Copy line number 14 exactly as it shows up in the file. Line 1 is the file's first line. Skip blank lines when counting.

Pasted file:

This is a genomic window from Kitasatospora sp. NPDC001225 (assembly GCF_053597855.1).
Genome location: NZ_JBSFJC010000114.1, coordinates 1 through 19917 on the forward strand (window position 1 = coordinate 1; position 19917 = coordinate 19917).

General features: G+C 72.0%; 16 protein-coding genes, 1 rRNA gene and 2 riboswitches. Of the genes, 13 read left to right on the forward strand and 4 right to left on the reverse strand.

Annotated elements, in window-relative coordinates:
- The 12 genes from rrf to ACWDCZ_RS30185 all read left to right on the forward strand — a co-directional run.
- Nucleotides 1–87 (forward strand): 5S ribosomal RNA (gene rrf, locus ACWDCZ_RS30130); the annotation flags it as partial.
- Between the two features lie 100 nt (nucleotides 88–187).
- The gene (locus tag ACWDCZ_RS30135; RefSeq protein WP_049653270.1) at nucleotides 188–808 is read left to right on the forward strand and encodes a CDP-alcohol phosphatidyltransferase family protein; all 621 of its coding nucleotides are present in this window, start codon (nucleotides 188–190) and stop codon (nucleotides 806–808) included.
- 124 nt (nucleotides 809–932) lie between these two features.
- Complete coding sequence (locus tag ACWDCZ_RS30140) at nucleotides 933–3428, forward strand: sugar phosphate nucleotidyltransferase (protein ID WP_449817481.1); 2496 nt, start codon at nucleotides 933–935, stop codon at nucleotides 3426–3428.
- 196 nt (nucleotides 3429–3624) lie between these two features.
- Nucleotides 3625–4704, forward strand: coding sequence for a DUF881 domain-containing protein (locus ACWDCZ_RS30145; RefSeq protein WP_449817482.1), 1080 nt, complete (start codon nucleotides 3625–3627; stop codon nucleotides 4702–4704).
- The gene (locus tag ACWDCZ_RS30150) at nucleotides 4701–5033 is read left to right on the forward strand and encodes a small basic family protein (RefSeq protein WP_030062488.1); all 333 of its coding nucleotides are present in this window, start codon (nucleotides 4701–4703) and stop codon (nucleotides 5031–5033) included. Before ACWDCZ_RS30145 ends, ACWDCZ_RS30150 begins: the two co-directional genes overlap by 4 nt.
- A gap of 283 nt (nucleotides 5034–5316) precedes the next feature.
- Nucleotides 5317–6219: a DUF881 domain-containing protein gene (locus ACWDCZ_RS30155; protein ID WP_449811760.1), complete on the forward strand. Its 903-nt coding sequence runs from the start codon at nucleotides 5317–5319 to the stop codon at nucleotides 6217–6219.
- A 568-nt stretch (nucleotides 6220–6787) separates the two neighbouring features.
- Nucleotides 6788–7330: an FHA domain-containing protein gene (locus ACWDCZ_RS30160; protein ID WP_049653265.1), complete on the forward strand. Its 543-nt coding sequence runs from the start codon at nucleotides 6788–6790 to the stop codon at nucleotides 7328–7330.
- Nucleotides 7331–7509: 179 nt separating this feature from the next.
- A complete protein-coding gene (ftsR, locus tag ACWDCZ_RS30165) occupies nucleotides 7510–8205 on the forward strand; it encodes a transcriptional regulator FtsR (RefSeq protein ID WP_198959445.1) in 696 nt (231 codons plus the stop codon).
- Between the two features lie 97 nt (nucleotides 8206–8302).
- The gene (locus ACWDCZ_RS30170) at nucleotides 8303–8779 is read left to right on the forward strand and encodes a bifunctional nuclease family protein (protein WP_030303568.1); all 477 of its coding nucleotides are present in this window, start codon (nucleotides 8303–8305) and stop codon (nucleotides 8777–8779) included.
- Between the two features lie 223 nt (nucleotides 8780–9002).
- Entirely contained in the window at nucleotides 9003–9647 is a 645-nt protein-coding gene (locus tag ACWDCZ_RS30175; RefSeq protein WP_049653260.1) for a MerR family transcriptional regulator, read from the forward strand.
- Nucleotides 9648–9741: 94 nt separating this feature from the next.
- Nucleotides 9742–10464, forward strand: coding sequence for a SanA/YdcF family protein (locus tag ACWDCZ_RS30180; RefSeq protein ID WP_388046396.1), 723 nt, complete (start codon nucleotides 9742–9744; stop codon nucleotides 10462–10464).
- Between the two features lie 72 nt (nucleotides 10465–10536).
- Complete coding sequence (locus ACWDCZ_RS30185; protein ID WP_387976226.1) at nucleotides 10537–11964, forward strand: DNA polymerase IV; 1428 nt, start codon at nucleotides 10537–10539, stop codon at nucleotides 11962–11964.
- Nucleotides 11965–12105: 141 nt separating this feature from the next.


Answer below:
- A gap of 283 nt (nucleotides 5034–5316) precedes the next feature.